This year’s annual Renegade pro-am bass tournament was held once again on Mississippi Lake in Carlton Place, Ontario, and it was my good fortune to be invited back to fish with one of their amazing professionals. My guest Renegade pro aboard the Ranger 620 was Corey Gaffney, one half of the famed Gaffney brother team that dominated routinely throughout the Renegade tournament series up until Spencer Gaffney’s career progression within the fishing industry transported him to southern Ontario bringing to an end this dynamic dual, for now.
Corey Gaffney started his professional fishing career at the age of 19, and over the next nine seasons he’s proven that he’s more than capable of competing in Ontario’s premier bass series. A competitive hockey enthusiast, Corey grew up fishing Mississippi Lake, which contributed to his second place finish the day prior to the pro-am. Corey and his new partner Trever brought in a bag of five Bass weighing over 18 lbs – three of the Bass tipping the scales at just over 4.5 lb each.
Corey’s Mississippi Lake game plan for our own pro-am competition was to focus on Smallmouth Bass first, and then go looking for a kicker Largemouth to put us over the top. Weather conditions had changed dramatically throughout the night. Instead of bright sun, we were facing a day of dark clouds, high winds and heavy rain which, you guessed it, was exactly what we experienced up until one hour after the weigh-in concluded.
The 7: a.m. blast-off started with an exhilarating run down the lake at just over 60 mph. We began by drifting flats of 6-10 feet in depth which had emerging weed growth, a mixture of sand and rock, and 71 degree water temperatures. Corey started off with a top-water bait and, in the interest of trying something different, I was burning spinnerbaits. As the wind picked up Corey changed over to jerk baits and later a spinner bait as well. All proved effective but, to our surprise, we caught only Largemouth Bass, as well as numerous Northern Pike in the 3-6 lb range. (If this had been a Pike tournament we would have clinched first prize for sure.)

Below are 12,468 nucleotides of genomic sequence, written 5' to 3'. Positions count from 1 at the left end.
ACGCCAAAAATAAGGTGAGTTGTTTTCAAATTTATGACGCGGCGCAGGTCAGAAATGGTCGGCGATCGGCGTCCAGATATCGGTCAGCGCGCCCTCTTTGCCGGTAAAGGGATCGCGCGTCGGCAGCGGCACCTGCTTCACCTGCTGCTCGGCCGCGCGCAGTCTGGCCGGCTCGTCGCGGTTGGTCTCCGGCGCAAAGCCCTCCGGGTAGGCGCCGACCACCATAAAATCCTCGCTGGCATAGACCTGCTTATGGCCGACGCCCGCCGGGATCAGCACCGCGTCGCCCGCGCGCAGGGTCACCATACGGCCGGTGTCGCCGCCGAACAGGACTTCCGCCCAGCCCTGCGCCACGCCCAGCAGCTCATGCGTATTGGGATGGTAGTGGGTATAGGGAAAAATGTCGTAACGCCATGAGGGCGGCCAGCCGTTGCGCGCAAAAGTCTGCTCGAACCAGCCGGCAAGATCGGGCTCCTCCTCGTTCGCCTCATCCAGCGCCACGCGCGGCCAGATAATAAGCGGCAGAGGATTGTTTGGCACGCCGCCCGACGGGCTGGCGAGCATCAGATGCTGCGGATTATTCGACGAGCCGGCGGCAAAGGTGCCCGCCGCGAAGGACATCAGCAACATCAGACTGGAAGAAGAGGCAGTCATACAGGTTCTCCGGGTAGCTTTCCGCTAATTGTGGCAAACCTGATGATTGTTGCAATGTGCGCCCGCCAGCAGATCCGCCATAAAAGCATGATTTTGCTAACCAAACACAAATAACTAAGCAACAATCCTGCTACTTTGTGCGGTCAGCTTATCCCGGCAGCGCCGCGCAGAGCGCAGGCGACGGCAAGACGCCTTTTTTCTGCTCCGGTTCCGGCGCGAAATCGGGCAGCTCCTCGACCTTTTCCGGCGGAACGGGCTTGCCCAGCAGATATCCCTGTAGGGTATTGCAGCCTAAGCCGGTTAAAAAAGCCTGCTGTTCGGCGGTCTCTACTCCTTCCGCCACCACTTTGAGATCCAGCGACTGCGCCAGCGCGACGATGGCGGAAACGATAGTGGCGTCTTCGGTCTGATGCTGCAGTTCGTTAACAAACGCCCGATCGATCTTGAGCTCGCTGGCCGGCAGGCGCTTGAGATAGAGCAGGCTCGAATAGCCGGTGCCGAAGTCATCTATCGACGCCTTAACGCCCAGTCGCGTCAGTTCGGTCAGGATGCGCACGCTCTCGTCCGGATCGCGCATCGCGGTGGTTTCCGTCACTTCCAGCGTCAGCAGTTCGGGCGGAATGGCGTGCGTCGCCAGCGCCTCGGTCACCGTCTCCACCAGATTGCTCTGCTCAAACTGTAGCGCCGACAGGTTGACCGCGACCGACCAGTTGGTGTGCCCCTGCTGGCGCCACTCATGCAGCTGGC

Even though my Ranger is equipped with driver and bow mounted Lowrance sonar systems, I discovered later that morning that Corey hadn’t bothered to turn either of the HD units on. Upon my pointing out this slight oversight, Corey said he knew the lake more than well enough to run “blind”, although he did regret not having access to his waypoints. In the end, he didn’t seem to experience any difficulty finding our targets.
Our largest Bass of the day, a 3.5 Largemouth, came on a white / chartreuse double-willow Jackle spinner bait. Hard baits and toads also performed well. With the fish on the move we had little choice but to stick to search baits.
After watching me retrieve my toad, Corey recommended I keep it on the surface where Bass had less opportunity to observe that my bait was an imitation. I pointed out that I had caught Bass in the past fishing toads sub-surface, but Corey felt larger more experienced fish would be less likely to strike a sub-surface toad as they would have more opportunity to reject the bait. He also suggested I could eliminate having to reel quickly to raise the toad to the surface after each cast by stopping the cast just prior to splash-down so that the retrieve could commence instantly. It worked. On my very next cast I caught a decent keeper.
Corey truly has the competitive spirit. I don’t think he stopped fishing once the entire seven hours we were on the boat other than to pilot the Ranger. His work ethic paid off. With ten minutes to go, not only did I catch another Bass that culled, on his last pitch for the day Corey produced our second largest Bass of the day. Not quite the kicker we were looking for, but enough to assure our finishing well into the top half of the field.
Weights of the 25 competitive pro-am teams ranged from 8 lbs all the way up to 16. However, only two fish were caught over 4 lbs, and the vast majority of the bags were between 11 and 13 lbs. everyone caught plenty of fish which meant a lot of smiling faces. A Shimano spinning outfit, $50 gift certificate from a local fishing tackle store called Paddle Tales, a bag full of goodies from Berkley, and a complimentary BBQ all helped broaden those smiles even further. Lowrance Elite sonar systems for the top three amateurs rounded off the prize package. The Renegade pros donated their boats, time and gas, and can take pride in the fact that they introduced 25 new potential tournament fishers to the competitive sport of Bass fishing.
Big thanks to Corey Gaffney for agreeing to join me aboard the Ranger for the day. Even though we got more than wet from the rain, we both enjoyed the stable ride the 620 Fisherman provided – not to mention the more than ample power of the 250 HO Evinrude E-Tec. I’d also like to acknowledge all the Renegade pros, shoreline volunteers and event organizers for putting on another incredible event. And, it goes without saying, having Big Jim on Stage as the MC is certainly an event highlight.